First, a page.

Monday, August 29, 2016
TEENAGE MUTANT NINJA TURTLES #12
LETTERS: Steve Lavigne
SYNOPSIS: The book opens on Michelangelo pulling back a bow and arrow.
A rustling in the bushes soon turns into a crashing as a man, terrified for his life, bursts onto the scene. His glasses fall off and one of the Turtles "accidentally" steps on them, causing him to not see any of them clearly. Casey's anger quickly takes hold as he berates the man for ruining their picnic.
Not too far away, the survivalists are congratulating their leader, Skonk, on his shooting skills. Skonk says that he only wounded Michael and that they need to go finish the job. If it requires taking out those that Michael found to help him, so be it. Pewk and Chet head one way with Spuds and Bubba going the other. Skonk goes straight up the middle.
Leonardo guesses the group's strategy. Casey and April will get Michael to a nearby hospital while Splinter and the Turtles try to take care of the survivalists and their bomb, but only after Raph and Don argue over the best course of action. Raph and Leo go one way while Don and Mike go another.
Skonk, picking his way through the forest, comes across Splinter, which leaves the man momentarily in shock. Splinter attempts to reason with Skonk, but to no avail. The two clash, with Splinter gaining the upper hand, despite Skonk's above-average physical resistance. However, Skonk manages to toss dirt in Splinter's face, distracting the ninja master just long enough to make a mad dash back to the the group's secret bunker.
Elsewhere, Donatello has found the group's base. He sneaks in, avoiding a crossbow trap on the door as he goes. He find the bomb right where Michael said it would be.
Spuds is starting to have second thoughts about joining this group while Bubba is more than happy to be on this potential killing spree. As they walk up a small creek, avoiding the water by stepping on the rocks, they fail to see that some of the larger stones are actually Raph's and Leo's shells. The two Turtles emerge and make quick work of the two men. Raph holds Bubba underwater long enough to make the man fear he will drown. Splinter shows up and reminds his young pupil to not kill the man. Instead, Raphael knocks the man unconscious. Splinter notices Donatello is missing, and the four go to find their missing comrade.
Skonk has made it back to the bunker and retrieves his remote for the bomb. Climbing to the top of the small house that serves as their base, Skonk gives a grandiose speech about how America has lost its way, lost its glory. He tells how his actions will make the world take notice. Donatello comes running out, yelling that they all need to run and duck for cover immediately. Within moments Skonk explodes the bomb. It is not to the extent that Michael had said it would be, but the explosion is still enough to destroy the bunker and large amounts of nearby land.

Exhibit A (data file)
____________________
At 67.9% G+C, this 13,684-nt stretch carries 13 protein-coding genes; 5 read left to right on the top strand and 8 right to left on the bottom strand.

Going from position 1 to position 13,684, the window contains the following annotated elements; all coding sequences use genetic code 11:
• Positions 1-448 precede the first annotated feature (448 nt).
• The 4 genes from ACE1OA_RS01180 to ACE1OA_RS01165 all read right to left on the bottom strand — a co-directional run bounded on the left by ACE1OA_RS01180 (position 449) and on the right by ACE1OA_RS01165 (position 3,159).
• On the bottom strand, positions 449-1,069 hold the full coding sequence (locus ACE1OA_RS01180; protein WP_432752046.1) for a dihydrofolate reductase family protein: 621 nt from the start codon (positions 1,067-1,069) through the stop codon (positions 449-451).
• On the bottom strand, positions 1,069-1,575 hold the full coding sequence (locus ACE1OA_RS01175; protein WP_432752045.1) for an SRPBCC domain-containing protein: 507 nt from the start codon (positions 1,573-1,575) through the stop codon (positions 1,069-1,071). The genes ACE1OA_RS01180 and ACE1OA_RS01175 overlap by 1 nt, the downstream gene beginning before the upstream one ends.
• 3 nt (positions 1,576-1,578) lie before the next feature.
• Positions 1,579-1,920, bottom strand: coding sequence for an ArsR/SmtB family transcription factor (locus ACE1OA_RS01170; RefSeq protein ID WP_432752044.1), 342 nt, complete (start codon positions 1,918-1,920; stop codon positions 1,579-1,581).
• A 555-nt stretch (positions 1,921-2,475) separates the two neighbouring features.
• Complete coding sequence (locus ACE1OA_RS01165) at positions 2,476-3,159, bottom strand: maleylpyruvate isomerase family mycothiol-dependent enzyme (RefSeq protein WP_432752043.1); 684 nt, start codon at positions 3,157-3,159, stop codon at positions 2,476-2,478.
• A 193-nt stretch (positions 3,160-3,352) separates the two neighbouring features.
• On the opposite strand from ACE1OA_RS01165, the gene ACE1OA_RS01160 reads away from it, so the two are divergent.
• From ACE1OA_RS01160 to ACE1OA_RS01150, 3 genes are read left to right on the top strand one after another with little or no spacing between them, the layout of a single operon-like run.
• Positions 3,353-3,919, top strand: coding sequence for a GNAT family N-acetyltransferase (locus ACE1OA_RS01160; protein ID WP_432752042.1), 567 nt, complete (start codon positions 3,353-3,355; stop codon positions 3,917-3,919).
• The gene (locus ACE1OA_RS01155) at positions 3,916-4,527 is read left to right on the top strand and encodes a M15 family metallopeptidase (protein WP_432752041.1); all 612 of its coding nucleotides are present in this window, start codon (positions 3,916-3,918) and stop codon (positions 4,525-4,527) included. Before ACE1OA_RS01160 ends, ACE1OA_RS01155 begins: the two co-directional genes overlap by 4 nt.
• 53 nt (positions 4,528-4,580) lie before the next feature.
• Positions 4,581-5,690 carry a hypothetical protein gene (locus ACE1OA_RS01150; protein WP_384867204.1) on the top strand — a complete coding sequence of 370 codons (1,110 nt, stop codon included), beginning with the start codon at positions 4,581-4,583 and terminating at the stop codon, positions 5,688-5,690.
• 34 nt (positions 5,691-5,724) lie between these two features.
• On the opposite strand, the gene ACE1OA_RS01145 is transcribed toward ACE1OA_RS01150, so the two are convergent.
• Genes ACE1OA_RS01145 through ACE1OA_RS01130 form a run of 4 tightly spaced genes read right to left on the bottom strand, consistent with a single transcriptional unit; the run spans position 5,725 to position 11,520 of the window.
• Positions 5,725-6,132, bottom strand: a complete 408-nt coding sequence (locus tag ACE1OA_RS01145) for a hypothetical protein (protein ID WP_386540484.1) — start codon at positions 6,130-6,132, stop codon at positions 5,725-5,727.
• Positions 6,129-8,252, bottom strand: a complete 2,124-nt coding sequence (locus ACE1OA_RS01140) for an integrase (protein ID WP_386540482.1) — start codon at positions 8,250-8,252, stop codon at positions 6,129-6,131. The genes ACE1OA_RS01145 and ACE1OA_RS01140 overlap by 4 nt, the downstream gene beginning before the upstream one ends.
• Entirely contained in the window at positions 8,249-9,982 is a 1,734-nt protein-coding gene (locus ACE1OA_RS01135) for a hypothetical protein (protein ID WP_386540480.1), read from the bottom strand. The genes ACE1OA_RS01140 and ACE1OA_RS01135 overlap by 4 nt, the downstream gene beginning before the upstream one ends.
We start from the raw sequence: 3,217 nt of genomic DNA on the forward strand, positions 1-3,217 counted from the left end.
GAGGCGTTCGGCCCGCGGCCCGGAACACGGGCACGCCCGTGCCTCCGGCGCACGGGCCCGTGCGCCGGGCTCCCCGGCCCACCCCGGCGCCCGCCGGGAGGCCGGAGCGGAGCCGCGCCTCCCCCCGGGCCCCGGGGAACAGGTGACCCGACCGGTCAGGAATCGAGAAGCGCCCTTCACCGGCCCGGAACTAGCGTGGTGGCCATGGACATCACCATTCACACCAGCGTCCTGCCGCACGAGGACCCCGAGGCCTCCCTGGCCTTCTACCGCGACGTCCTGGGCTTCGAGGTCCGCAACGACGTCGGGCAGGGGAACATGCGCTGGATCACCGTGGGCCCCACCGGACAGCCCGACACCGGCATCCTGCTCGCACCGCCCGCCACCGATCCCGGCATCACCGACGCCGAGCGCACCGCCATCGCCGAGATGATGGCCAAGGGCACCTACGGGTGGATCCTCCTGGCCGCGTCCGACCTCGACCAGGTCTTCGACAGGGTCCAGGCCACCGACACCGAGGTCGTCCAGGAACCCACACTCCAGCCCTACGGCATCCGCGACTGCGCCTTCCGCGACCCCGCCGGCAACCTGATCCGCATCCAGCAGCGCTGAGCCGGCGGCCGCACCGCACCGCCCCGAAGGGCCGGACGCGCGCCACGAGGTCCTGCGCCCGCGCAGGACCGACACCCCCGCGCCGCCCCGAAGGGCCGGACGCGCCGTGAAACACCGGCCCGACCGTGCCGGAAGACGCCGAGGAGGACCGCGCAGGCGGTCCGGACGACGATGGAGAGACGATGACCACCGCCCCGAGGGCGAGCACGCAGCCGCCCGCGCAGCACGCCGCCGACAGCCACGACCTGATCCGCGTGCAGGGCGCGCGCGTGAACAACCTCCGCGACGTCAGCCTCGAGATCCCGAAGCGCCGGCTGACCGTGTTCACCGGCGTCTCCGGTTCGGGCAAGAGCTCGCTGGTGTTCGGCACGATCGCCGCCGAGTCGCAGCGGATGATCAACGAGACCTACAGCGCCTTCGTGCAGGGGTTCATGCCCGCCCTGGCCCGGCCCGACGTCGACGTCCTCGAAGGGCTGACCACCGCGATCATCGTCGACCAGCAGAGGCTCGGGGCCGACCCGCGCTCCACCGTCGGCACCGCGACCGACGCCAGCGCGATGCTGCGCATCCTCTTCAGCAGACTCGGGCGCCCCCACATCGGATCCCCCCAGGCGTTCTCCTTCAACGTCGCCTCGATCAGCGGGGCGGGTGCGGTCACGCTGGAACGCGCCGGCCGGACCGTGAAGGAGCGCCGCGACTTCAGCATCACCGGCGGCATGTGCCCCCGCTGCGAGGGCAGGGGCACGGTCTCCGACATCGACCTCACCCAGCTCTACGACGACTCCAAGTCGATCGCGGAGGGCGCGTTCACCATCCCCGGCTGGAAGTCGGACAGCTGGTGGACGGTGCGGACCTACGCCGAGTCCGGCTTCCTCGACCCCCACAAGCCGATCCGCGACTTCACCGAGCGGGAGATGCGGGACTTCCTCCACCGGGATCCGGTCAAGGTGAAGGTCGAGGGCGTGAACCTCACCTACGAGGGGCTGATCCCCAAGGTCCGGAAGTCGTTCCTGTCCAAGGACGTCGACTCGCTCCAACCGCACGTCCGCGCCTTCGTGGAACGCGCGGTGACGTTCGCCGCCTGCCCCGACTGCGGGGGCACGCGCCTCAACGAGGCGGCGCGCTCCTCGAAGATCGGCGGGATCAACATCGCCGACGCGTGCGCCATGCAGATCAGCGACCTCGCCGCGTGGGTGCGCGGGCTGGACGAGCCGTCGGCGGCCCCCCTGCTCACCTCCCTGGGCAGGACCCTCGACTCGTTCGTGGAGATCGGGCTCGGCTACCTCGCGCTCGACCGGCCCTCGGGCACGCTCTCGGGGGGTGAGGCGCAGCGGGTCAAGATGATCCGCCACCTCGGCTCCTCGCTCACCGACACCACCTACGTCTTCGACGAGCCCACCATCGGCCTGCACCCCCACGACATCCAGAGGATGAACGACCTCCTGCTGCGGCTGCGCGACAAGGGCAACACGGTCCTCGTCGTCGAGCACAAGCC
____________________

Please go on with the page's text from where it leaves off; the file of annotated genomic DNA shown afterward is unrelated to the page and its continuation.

Later on, back at the farm house, Raph and Mike are in the background (playing badminton?) while the others sit on the porch and discuss the day's events. Donatello had managed to disconnect the plutonium to prevent a large explosion, but it doesn't thrill him. He still laments the loss of life, even if it is the life of an extremist. He poses the concept to the others that in such a bleak and confusing world survival is what everybody wants.
MY THOUGHTS: Although not necessarily one of my favorite Ninja Turtle stories, this one is still pretty good. And by pretty good, I mean it's a fun story with a powerful message at the end. Donatello's musings...well, let's get to that in a minute.
This is art and story by Peter Laird, on of the co-creators of the TMNT. He and Kevin Eastman were experiencing some minor burnout over the characters and workload at this point so the two had decided to start alternating their contributions from issue to issue, hence why Eastman is not part of the creative team at this point. This story is something Laird says that he had been working on for a bit anyway, so it seems he was very eager to tell this story. Even in the late-80's it seems the extreme "America has lost its way" groups were a present problem and weighed on people's minds. Domestic terrorism in a comic about anthropomorphic animals with a lesson at the end. Post-modern animal fable, perhaps?
OK, I know Laird's art is not for everybody. It is pretty "indy" at times, especially on how some of the humans are drawn. It varies a little throughout the issue. Casey looks like the traditional overgrown meathead who is overly topheavy, but that's kind of Casey's thing. As I said, Laird helped create these characters, so he darn well knows what the models are. The Turtles themselves all look AMAZING. This is easily some of the best they have ever been drawn and should be held up as a prime example of what those characters are supposed to look like.
So, Donatello. While all the characters get their moments, Donatello is easily the main focus of this book. He gets the most characterization. We get to see early remnants of what will eventually develop into Donatello's strong proclivity toward pacifism. His reluctance to take an active role in dealing with the bomb as well as his reflections at the end of the story show Don's stance on the issues. As much as people tend to think of Leonardo as the polar opposite of Raphael's hotheaded behavior, stories like this one put Donatello in that position instead.
It should be obvious, I have no real qualms with this comic. If anything, I could argue about the way humans are drawn, but really that is as much style here as it is detriment, so it's hard to be annoyed by it. Besides, it doesn't detract from the story enough to be annoying anyway. There is enough humor to balance out the seriousness of the story and the action beats flow smoothly. The only honest regret I have is not getting to see Michelangelo school that one guy in how to use those nunchucks.